Breaking the Silence about Pelvic Prolapse
Though half of women who’ve delivered a child and half of women over 50 experience pelvic organ prolapse, it remains something rarely discussed except with a woman’s closest girlfriend or physician.
Why the embarrassment? Pelvic prolapse refers to a condition where the uterus, vagina, bladder and rectum shift positions in a woman’s body and move downward, resulting in some uncomfortable and awkward symptoms such as heaviness or aching in the pelvis, or the leaking of urine or stool. Luckily, there is help for women experiencing this situation.
Blame It On Gravity Gravity pulls things down as we age: breasts, jaw lines and even the pelvic organs. Every woman experiences some degree of slippage, but some are more susceptible, especially those who’ve had multiple children or a single delivery that involved extensive straining. Other experiences also can lead to prolapse, including chronic constipation, chronic cough or jobs that involve heavy lifting, says Wes Hilger, M.D., a urogynecologist with Sutter Independent Physicians. “Anything that repeatedly puts pressure on the abdominal organs can strain the ligaments and connective tissue,” he says.
Signs of Prolapse Many women have some degree of prolapse with no symptoms. Others will feel pressure in their pelvic area or have constipation or pain during bowel movements.
In extreme cases, women may actually feel their uterus or bladder bulging toward the outside of the body through the vaginal opening. Many also leak urine or stool. After having a bowel movement, they feel the rectum isn’t completely emptied.
Even intimacy can be hampered as sensation in the vagina changes. Emotionally, many women feel embarrassment or shame about their symptoms – uncomfortable even telling their spouse or doctor.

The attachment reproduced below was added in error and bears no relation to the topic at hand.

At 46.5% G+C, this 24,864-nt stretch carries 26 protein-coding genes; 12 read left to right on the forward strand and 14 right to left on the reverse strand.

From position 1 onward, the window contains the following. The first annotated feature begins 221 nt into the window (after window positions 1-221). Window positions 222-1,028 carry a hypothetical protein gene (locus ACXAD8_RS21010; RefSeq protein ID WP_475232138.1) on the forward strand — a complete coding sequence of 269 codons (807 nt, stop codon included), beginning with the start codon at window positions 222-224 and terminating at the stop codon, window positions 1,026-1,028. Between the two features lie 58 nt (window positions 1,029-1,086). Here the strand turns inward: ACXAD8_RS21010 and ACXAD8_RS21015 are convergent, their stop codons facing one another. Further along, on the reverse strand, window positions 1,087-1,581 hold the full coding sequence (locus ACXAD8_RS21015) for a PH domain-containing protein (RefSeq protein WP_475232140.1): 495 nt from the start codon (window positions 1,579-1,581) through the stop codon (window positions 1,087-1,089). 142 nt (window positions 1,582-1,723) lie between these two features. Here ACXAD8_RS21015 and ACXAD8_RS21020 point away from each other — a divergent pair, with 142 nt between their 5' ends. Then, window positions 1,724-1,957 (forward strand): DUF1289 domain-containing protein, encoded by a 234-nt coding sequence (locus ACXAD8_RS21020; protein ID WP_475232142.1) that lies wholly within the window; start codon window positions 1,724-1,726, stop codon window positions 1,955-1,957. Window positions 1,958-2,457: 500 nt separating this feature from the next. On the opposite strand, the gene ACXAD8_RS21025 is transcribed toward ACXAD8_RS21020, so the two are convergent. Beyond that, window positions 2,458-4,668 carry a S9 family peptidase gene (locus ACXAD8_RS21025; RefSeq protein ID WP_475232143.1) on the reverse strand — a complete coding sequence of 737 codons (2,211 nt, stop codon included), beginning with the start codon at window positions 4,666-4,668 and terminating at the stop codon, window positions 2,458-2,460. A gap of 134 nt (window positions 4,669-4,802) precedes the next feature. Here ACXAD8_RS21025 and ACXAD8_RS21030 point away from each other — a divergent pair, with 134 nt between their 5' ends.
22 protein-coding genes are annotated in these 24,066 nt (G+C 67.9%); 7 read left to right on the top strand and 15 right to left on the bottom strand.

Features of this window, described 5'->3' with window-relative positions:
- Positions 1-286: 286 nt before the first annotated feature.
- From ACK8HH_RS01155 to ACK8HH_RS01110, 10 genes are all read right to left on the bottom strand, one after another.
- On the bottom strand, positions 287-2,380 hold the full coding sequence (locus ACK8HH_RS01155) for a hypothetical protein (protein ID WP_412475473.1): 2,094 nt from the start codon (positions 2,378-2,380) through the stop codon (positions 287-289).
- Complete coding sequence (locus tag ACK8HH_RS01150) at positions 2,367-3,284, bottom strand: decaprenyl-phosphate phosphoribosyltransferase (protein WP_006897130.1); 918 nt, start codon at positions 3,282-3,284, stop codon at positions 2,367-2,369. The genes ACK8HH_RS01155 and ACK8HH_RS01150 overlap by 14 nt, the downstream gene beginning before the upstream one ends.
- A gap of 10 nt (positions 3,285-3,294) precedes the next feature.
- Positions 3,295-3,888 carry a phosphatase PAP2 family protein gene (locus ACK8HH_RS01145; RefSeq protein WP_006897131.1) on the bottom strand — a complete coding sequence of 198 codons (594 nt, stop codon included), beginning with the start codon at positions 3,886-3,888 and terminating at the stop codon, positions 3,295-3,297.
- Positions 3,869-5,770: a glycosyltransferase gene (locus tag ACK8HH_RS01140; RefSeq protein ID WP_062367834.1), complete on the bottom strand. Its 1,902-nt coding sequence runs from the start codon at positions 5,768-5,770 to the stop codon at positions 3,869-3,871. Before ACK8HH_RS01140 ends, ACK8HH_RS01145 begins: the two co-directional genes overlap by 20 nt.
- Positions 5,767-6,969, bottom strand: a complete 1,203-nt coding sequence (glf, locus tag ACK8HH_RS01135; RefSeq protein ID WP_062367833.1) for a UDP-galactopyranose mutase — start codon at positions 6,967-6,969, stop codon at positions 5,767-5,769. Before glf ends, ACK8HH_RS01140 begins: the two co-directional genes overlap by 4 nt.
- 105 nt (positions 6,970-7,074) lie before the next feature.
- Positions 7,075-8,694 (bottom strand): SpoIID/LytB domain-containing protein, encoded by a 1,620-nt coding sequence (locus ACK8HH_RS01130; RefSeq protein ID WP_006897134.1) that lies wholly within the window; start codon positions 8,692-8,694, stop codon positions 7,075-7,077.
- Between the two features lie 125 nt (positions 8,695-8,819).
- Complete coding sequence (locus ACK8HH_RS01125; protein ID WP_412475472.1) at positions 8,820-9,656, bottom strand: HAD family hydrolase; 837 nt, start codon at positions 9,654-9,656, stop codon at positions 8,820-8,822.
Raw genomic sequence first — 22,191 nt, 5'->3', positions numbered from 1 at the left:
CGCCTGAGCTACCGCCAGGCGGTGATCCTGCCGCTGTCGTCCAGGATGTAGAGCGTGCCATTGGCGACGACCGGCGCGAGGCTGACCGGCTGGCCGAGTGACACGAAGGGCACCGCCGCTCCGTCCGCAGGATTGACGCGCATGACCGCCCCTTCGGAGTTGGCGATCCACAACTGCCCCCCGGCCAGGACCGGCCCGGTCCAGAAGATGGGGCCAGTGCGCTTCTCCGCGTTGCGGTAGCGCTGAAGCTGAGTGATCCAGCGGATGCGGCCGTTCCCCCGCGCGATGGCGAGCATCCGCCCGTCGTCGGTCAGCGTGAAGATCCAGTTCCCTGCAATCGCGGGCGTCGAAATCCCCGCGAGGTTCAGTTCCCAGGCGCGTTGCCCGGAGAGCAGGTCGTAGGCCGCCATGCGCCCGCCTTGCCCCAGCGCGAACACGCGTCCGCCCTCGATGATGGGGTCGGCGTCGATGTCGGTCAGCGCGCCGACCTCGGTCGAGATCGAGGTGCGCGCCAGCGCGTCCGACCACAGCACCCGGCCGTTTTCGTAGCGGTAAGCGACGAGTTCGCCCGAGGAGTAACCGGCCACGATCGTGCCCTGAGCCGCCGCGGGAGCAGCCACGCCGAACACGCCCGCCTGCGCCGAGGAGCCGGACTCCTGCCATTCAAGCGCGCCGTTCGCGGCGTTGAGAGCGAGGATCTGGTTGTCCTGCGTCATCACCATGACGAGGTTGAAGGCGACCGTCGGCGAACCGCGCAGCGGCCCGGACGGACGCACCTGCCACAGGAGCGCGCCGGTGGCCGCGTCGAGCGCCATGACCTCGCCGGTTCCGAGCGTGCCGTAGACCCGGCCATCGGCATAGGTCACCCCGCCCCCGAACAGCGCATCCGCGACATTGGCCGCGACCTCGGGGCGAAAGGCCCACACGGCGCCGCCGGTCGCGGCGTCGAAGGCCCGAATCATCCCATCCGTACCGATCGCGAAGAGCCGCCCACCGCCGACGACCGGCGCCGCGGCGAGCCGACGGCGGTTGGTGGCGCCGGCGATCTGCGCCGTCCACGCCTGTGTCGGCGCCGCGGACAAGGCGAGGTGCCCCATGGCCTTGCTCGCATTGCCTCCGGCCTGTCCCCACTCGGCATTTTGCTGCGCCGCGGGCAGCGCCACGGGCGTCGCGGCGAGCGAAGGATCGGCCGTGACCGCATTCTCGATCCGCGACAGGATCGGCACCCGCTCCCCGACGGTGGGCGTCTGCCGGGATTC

Treatment Options Dr. Hilger says the first step in treatment is to stop blaming yourself.
“You might think, ‘If only I’d done my Kegel exercises more diligently!’ and Kegels do strengthen the muscles of the pelvic floor , which can relieve certain symptoms. But serious prolapse usually involves connective tissues such as ligaments, which won’t respond to exercise,” he says. Once a woman understands what is happening with her body, she may be able accept the symptoms and live with prolapse without surgery. “A woman who feels a bulge or has difficulty urinating might fear a cancerous tumor. She is often relieved to find out it’s prolapse,” Dr. Hilger says.
Maintaining a healthy weight and avoiding heavy lifting may help reduce symptoms by reducing pressure on the organs. For others, a pessary may be needed. This device, inserted into the vagina, helps support the organs mechanically. It can be left in place, removed only for intercourse or occasional cleaning. A pessary also works well for active women with prolapse
If a pessary is not an option, women may be candidates for surgery to lift the organs and tighten connective tissues. Depending on the woman’s anatomy and degree of prolapse, surgeries can be done laparoscopically, vaginally or through an abdominal incision.
Surgeries have a high success rate, although Dr. Hilger “can’t give a lifetime guarantee” of success. “Women will continue to age, and gravity will continue its pull. But a successful surgery will restore women to comfort and functionality,” he says. Other Causes Women should keep in mind that other reasons could be causing symptoms, including urgency (the sudden need to urinate) and stress incontinence (leaking urine when sneezing, coughing or laughing). Not all of these symptoms are related to organ prolapse, but a good medical evaluation will help sort that out.
“Organs may not have slipped, but the urethra alone may be damaged or weakened, and it can be restored with new treatments,” Dr. Hilger says. Bottom line: If you have urinary or bowel symptoms, or feel pressure in the pelvis, have it evaluated. “Ask questions and don’t be embarrassed,” Dr. Hilger says. “This is a fairly common problem, it’s not life threatening, and there are treatments. That is good news.”